UK Collating Information on Those Undermining Democracy, Inciting Violence, Promises to Keep Tab on Election Tribunal Proceedings
Winifred Ajakpovi: Sharing Insights into the Movie 4.4.44
An Appeal for Peace
FLYING IN TEARS
Some airlines should be sanctioned for operational laxity, writes Sonnie Ekwowusi
Last week I flew Arik in tears. What a harrowing experience! Not the first time flying Arik. A few years ago, I flew Benin-Lagos on Arik. It was a horrible flight. Why? As the plane was about to take off, a middle-aged lady passenger on board burst out in sobering prayer. “In Jesus name, we pray! In the mighty name of Jesus, we pray! “Amen!”, all the passengers yelled in unison to my utter consternation. “…Father, even as we embark on this journey to Lagos grant us thou journey mercies….”
I was perplexed. I turned and looked at the passenger sitting by my righthand side. Our eyes met. He too was surprised by what was happening. “So, they are now allowing them to preach on board?”, I asked him. He nodded regretfully. “I thought preaching was only allowed in those luxurious buses plying the South-East routes”. No sooner had the aircraft gained altitude than it started jerking. Passengers on board started screaming, beseeching God for help. Perhaps that was why the middle-aged lady led us in prayer shortly before departure. But a consoling voice soon came. It was the voice of the pilot requesting all passengers on board to quickly put on their seat belts because we were experiencing a severe turbulence. That turbulence lasted until the plane landed at the Lagos domestic Airport.
This time around, I was heading for Abuja. I got to the airport in good time only to discover to my chagrin that all morning and afternoon flights to Abuja had been cancelled for that day, of course, without prior notices to customers. We were all left stranded at the airport lobby and waiting room. After two hours of roaming around, a staff appeared from nowhere and requested all intending passengers to Abuja to write their names on detached pieces of paper. We all complied. Then after about an hour, an official announcement came to the effect that all Arik flights had been cancelled and rescheduled for 6.10 pm and 7.30 pm respectively for that day, and, furthermore, that all of us should converge at a certain counter to ascertain whether or not we were “qualified” to be issued with boarding passes. Suddenly there was a stampede. All passengers started running towards the said counter with their luggage. No COVID-19 protocols observed. No social distancing. No face masks worn. On getting to the counter, the young lady and two young men on duty started calling our names, one after the other, as if Arik was doing us a favour and giving us boarding passes to heaven. When a passenger’s name was called, he or she was required to answer loud and clear, “present” as if he or she was before a teacher in a classroom. Mind you, all this while Arik did not deem it fit to apologise to us for the great damage it had inflicted us let alone offer us breakfast or lunch. We were all hungry and frustrated. I was hungry and tired. And a plate of rice and drinkable water at the airport cost about N4, 000.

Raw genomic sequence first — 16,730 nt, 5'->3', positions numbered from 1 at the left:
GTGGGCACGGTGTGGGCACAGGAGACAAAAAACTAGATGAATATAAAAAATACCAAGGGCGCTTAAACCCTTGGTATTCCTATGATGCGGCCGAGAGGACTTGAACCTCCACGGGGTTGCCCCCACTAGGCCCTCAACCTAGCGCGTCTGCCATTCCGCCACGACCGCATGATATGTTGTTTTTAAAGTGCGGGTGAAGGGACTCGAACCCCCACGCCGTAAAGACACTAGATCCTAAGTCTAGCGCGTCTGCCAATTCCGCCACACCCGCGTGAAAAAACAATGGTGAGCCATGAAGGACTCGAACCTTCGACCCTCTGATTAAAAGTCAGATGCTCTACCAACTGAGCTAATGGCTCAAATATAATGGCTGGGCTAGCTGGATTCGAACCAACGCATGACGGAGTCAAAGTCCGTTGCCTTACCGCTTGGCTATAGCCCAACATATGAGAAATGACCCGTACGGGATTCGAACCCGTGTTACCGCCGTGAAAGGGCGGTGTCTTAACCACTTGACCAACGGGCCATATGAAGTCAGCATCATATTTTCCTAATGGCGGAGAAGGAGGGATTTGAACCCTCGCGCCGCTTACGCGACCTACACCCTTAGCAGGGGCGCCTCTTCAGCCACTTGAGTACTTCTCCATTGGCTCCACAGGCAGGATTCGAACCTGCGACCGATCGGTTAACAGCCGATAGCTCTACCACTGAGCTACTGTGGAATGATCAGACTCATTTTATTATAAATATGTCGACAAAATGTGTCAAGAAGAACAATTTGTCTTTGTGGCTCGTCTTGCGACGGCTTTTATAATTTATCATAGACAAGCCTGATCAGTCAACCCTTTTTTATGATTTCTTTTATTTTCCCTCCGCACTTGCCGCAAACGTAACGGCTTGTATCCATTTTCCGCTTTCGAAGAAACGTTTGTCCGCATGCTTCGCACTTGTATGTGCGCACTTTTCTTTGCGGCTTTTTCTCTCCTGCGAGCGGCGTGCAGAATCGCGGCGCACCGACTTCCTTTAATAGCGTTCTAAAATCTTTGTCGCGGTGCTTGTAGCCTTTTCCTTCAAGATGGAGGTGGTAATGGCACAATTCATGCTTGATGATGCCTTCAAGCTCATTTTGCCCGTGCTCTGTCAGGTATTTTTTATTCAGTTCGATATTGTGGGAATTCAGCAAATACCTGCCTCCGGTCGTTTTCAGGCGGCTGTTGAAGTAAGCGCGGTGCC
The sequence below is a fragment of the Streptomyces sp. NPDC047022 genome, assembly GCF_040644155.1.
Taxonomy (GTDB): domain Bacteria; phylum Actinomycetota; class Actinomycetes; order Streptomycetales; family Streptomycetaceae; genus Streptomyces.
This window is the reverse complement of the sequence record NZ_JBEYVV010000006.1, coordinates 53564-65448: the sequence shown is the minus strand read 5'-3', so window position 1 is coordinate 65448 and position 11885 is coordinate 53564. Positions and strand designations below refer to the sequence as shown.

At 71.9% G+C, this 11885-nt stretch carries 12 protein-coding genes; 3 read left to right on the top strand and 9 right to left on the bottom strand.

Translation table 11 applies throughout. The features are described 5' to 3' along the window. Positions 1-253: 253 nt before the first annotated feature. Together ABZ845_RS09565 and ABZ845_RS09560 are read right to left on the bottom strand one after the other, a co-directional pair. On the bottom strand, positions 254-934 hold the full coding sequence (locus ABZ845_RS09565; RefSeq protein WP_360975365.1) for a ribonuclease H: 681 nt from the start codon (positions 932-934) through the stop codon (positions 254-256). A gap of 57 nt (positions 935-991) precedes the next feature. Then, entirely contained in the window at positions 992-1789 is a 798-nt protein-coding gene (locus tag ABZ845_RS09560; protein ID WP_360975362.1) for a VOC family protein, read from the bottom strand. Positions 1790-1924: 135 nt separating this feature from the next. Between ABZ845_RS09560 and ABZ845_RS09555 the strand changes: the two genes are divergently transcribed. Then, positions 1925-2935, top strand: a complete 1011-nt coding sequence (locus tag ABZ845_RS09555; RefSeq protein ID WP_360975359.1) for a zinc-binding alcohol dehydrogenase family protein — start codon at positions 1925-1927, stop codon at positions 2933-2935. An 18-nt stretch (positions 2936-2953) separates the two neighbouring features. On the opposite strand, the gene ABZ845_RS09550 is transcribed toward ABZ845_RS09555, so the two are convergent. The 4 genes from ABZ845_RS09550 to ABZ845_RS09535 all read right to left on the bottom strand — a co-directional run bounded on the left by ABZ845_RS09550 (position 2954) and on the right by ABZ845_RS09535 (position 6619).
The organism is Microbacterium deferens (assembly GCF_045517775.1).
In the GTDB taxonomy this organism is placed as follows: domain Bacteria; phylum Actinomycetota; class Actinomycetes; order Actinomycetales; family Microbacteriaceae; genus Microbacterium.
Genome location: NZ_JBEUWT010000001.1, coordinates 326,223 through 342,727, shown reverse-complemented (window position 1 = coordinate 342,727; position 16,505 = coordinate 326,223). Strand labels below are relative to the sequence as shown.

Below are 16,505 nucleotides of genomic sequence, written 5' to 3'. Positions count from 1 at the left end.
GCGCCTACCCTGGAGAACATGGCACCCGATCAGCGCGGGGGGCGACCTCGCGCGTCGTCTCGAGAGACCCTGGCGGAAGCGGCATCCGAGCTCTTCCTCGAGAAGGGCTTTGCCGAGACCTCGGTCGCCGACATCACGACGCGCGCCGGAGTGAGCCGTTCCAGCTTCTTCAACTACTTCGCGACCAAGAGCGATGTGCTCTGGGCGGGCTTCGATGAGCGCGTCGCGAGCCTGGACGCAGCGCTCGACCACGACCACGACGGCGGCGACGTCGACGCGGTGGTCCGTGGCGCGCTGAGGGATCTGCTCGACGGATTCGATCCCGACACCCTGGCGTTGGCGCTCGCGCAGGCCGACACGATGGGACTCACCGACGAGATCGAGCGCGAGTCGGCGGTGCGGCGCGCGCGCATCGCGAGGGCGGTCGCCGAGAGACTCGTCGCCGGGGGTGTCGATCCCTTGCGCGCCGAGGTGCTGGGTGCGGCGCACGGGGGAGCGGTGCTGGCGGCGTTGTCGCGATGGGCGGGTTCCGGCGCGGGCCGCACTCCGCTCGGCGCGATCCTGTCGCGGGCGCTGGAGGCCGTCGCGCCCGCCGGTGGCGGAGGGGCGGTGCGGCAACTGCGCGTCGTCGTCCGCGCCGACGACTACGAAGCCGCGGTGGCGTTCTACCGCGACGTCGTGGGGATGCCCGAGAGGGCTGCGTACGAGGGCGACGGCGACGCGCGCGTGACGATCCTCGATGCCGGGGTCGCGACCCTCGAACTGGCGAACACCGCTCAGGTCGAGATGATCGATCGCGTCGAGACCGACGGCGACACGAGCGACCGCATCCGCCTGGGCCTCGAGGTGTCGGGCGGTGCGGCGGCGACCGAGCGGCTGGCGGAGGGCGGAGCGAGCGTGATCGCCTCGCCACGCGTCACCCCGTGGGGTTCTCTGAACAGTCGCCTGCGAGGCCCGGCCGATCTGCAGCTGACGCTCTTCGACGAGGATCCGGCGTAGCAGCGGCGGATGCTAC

The saddest aspect was that on my return trip from Abuja, Arik again cancelled all flights without prior notices to passengers and without tendering any apology. Again I spent the whole day at the airport. Thank God I had my laptop with me. I worked and worked. And when tiredness crept in I stood up and strolled around the open space to stretch my tired legs and ease off my painful waist. Boarding eventually commenced at 7.30 p.m. Boarding over, we discovered that the plane air-conditioners were not cooling. We were sweating profusely. In order to get some air to stay alive we began fanning ourselves with anything we could lay hands on. On noticing our distressed condition, one of the air hostesses announced that the air-conditioners would start cooling in 20 minutes after the plane had taken off. I managed to control my temper. Anyway, the plane finally arrived in Lagos at 9. 45 p.m.
The truth of the matter is that our aviation industry is overdue for a major overhaul. The federal government should not wait for another plane to crash before carrying out this urgent assignment. It is obvious that the Federal Airports Authority of Nigeria (FAAN) and the Nigerian Civil Aviation Authority (NCAA) are inefficient. You see, aircraft used for domestic flights in Nigeria operate like Lagos “molue” buses. No sooner had a plane taxied to a stop at the runway than it was immediately “loaded” with new passengers and directed to fly immediately without checks on the plane as required by international aviation servicing and checking standards. Passengers are frequently switched from one plane to the other. Flights are randomly delayed or cancelled with impunity. The impression I get is that FAAN and NCAA are inefficient otherwise how can you explain that over the years domestic flights in Nigeria have been randomly delayed or cancelled without sanctions from the regulators?
Investigations reveal that the ADC plane crash of 7th November 1996 was caused by conflicting signals from the air traffic control. Therefore effective communication between the air traffic controllers and the pilot and crew must be guaranteed. Also investigations reveal that the Dana plane crash of 2012 was caused by engine failure. Let there be functional radars at our airports. Aircraft should be subjected to comprehensive routine checks (using the standard check lists) before take-off. No animals on the runways. No pot holes on the runways. Routine aviation training should be organised for pilots, crew and aviation and aircraft maintenance staff. We need incorruptible FAAN and NCAA which will ensure that airlines operating in Nigeria comply with international aviation standards.